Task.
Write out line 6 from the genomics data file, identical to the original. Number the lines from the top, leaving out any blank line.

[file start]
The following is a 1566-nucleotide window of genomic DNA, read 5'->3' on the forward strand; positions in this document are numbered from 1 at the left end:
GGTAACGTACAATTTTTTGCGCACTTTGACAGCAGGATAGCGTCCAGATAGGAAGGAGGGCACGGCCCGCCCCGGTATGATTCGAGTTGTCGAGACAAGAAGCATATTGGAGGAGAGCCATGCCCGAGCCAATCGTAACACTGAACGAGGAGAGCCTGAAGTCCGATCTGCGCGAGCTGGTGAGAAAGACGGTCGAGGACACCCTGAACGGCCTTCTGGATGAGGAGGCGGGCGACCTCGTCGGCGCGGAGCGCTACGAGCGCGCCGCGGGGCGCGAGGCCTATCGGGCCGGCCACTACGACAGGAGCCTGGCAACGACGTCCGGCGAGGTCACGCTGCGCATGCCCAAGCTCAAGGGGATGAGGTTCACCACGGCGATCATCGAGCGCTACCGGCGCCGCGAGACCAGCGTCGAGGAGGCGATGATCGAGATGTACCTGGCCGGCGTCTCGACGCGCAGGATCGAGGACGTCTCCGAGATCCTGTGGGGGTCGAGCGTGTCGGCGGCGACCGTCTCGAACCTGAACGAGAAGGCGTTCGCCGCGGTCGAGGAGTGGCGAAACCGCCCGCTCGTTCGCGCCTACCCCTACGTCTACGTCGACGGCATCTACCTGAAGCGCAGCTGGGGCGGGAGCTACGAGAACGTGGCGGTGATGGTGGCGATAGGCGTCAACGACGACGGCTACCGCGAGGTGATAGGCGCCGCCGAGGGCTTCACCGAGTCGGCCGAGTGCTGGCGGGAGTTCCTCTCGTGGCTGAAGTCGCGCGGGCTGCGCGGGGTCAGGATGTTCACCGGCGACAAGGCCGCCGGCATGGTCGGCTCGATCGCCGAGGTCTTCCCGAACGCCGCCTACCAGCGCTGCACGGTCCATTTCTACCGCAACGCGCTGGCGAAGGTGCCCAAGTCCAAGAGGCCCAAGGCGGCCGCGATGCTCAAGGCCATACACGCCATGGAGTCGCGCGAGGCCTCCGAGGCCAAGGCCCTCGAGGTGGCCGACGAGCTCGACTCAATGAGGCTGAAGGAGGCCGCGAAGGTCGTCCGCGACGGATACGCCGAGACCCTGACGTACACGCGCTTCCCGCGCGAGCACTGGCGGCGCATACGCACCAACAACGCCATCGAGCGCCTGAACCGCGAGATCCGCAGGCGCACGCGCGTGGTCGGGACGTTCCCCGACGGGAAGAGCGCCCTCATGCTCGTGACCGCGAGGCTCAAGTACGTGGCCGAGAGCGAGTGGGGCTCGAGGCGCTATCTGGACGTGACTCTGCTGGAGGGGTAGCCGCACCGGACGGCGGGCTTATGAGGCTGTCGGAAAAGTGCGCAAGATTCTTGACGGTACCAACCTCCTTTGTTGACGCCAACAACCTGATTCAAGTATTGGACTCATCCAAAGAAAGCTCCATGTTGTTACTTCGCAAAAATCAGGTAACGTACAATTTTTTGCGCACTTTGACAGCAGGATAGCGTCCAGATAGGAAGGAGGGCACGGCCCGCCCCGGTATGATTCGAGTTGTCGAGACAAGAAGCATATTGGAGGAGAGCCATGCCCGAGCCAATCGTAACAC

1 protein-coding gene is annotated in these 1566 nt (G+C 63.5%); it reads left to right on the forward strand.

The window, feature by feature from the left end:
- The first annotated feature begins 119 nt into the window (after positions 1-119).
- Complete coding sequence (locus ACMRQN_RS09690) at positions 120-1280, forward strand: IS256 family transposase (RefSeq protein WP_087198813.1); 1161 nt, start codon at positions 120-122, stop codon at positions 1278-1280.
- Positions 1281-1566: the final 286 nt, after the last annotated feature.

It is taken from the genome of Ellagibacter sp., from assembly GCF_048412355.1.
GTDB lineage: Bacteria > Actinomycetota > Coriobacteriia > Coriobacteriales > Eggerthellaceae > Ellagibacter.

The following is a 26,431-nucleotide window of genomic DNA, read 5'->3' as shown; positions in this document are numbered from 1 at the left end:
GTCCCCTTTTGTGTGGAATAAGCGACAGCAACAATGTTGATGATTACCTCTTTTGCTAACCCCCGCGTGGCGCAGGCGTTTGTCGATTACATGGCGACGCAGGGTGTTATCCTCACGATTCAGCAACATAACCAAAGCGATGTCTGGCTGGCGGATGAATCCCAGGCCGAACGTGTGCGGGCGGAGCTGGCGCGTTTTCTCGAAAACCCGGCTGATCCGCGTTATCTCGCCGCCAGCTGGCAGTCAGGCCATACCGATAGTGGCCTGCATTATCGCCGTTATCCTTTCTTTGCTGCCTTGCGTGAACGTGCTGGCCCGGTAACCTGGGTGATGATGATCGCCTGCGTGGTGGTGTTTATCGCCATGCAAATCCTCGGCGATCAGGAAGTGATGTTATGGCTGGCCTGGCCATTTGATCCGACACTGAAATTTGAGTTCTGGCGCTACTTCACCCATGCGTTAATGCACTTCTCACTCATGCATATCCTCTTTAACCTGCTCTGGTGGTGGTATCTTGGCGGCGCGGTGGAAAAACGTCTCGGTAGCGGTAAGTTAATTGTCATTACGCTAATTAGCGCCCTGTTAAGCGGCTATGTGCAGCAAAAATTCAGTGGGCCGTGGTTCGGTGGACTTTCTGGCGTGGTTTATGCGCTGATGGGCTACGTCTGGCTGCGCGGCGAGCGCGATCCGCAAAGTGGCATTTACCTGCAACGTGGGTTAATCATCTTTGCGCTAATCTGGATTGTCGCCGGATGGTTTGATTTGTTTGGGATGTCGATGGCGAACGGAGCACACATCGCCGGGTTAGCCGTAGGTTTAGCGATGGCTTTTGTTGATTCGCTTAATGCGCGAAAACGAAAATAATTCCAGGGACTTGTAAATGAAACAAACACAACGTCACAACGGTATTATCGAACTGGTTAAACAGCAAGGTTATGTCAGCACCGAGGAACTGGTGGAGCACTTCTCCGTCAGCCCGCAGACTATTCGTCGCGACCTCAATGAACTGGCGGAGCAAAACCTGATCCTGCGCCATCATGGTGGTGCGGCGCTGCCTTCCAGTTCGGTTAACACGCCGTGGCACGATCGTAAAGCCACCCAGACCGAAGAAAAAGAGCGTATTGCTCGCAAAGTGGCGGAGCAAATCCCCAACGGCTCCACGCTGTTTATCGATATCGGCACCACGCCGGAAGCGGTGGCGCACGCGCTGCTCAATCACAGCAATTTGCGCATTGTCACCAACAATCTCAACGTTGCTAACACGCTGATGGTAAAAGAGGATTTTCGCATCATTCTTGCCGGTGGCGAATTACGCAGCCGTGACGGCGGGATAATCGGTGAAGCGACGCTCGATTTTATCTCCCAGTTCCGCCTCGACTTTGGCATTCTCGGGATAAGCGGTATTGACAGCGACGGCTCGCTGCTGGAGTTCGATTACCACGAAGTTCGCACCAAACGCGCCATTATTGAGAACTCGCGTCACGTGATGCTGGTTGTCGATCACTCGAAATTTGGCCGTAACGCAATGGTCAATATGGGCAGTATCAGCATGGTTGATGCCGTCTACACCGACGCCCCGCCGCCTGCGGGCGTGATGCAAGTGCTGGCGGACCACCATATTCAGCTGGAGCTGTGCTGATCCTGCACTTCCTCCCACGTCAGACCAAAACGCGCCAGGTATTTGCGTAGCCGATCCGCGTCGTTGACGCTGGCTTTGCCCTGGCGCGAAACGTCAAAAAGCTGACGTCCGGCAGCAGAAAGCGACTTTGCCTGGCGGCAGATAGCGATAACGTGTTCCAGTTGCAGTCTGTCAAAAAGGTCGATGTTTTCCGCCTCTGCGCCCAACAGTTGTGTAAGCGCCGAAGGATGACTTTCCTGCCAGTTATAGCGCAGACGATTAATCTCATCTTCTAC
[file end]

- Complete coding sequence (locus ACMRQN_RS09690) at positions 120-1280, forward strand: IS256 family transposase (RefSeq protein WP_087198813.1); 1161 nt, start codon at positions 120-122, stop codon at positions 1278-1280.